Hektoen International

A Journal of Medical Humanities

Sir Roderick Glossop: Wodehouse’s “eminent loony doctor”

Paul Dakin
North London, UK


Sir Roderick Glossop (right) and J Washburn Stoker appear in court following Jeeves’ intervention

P.G. Wodehouse is one of the greatest comic authors of the twentieth century. He wrote nearly a hundred books containing a fascinating array of characters. Many inhabited the confined geography of 1920’s London and country houses, with occasional trips to New York or the French Riviera. This was the world Wodehouse had known as a young man, giving rise to a plentiful supply of interesting people, places, and events that formed the fabric from which he weaved his literary magic.

The early experience of staying with his grandmother and her four unmarried daughters provided the models for Bertie Wooster’s favorite Aunt Dahlia and the fearsome Aunt Agatha. They lived at Cheney House in the village of Box, Wiltshire. The establishment, now a language school, became Deverill Hall in Aunts Aren’t Gentlemen.

At Cheney, Wodehouse must have encountered Dr. Henry Crawford MacBryan, who ran a psychiatric nursing home at Kingsdown House in the neighboring hamlet of Ditteridge.1 MacBryan was immortalized as Sir Roderick Glossop, “eminent loony doctor or nerve specialist,”2 vital to the plots of one Blandings and five Jeeves and Wooster books. Wodehouse modeled Glossop’s appearance on MacBryan, “an extraordinarily formidable bird,” possessing shaggy eyebrows, a piercing look, and an enormous bald head “like the dome of St Paul’s,”3 and named his house after Ditteridge.4 Glossop, a “pompous old ass,”5 was a favorite of Bertie’s formidable Aunt Agatha. Noting he was President of the West London branch of the anti-gambling league, drank no wine, strongly disapproved of smoking, ate simple food owing to an impaired digestion, and considered coffee “the root of half the nerve-trouble in the world,” she advised Bertie to “refrain from any misguided flippancy” because Glossop was “a very serious minded man.”6 Lord Emsworth remembered Glossop at school, “a most unpleasant boy with a nasty, superior manner and an extraordinary number of spots on his face,” nicknamed ‘Pimples.’ There were rumors of “a scandal . . . something to do with overeating himself and being sick at the house supper.”7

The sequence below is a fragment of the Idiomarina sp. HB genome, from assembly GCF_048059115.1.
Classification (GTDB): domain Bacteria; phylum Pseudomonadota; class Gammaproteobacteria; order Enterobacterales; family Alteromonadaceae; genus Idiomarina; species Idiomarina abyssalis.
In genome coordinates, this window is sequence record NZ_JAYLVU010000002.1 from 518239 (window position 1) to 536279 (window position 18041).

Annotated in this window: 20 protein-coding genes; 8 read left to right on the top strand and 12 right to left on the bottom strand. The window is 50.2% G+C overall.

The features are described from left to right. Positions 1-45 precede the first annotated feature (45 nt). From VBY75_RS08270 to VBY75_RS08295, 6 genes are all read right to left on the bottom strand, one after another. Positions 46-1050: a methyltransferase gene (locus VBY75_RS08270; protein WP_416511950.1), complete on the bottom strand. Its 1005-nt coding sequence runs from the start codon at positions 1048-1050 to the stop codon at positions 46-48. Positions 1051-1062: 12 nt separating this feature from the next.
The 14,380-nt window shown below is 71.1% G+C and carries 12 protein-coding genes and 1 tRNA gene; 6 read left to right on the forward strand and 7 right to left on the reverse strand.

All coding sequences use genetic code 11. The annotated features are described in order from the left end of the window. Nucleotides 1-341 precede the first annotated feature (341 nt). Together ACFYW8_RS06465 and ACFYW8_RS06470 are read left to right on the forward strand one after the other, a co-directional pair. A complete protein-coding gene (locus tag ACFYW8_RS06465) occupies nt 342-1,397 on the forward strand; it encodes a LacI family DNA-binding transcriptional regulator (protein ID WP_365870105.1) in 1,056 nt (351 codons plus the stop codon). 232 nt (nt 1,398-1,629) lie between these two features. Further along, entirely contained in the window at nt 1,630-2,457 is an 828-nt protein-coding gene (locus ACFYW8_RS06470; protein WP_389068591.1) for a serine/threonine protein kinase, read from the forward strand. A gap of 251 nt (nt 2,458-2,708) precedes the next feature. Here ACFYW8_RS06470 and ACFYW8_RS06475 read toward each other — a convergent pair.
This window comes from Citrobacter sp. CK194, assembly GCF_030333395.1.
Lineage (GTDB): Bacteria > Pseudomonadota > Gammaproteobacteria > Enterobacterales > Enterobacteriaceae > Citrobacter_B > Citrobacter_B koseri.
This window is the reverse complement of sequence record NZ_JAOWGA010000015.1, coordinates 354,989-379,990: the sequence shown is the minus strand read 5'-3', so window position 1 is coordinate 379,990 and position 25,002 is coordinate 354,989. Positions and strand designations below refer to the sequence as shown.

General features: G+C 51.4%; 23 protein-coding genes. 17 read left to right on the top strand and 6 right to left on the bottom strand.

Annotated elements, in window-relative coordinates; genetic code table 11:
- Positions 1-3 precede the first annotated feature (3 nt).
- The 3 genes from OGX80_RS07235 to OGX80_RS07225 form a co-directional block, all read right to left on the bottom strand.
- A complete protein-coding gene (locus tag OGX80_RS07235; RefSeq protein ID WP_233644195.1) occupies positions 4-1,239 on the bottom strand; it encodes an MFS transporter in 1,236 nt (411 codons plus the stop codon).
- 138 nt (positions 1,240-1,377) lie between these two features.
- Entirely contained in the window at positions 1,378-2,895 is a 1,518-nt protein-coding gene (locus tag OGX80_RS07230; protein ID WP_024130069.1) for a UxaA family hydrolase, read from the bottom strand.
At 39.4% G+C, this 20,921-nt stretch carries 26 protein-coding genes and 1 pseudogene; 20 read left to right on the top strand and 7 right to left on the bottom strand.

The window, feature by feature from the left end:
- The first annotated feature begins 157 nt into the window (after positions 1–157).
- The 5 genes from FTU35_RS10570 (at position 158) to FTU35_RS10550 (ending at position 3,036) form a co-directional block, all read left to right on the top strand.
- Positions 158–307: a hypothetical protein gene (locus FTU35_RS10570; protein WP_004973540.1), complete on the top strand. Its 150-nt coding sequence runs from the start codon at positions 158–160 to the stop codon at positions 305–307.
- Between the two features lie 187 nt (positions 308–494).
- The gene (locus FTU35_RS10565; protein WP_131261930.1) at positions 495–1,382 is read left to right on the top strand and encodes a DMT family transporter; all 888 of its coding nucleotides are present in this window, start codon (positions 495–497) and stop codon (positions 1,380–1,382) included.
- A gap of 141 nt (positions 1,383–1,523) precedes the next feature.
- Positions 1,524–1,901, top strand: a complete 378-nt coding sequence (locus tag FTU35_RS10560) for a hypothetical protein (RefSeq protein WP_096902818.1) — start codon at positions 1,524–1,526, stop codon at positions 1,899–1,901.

Nevertheless, Glossop’s practice flourished at 6b Harley Street, with a clientele of disturbed noblesse. Bertie’s beloved Aunt Dahlia approved of Glossop after he treated her cousin who believed he was “followed by little men with black beards.”8 Glossop visited the Duke of Dunstable who “breaks furniture with pokers and throws eggs at gardeners,”9 and the Duke of Ramferline with “cerebral excitement” thinking he was a canary.10 His reputation ensured transatlantic visits to millionaire Stoker’s cousin, George, who spoke oddly and “had a tendency to walk on his hands.”11 Stoker needed Glossop’s testimony on George’s sanity, and Glossop wanted Stoker to buy Chuffnell Hall and run it “as a sort of country club for his nerve patients”12 or “private loony-bin,”13 similar to MacBryan’s establishment at Ditteridge. Bertie’s butler Jeeves had to intervene and guarantee success.14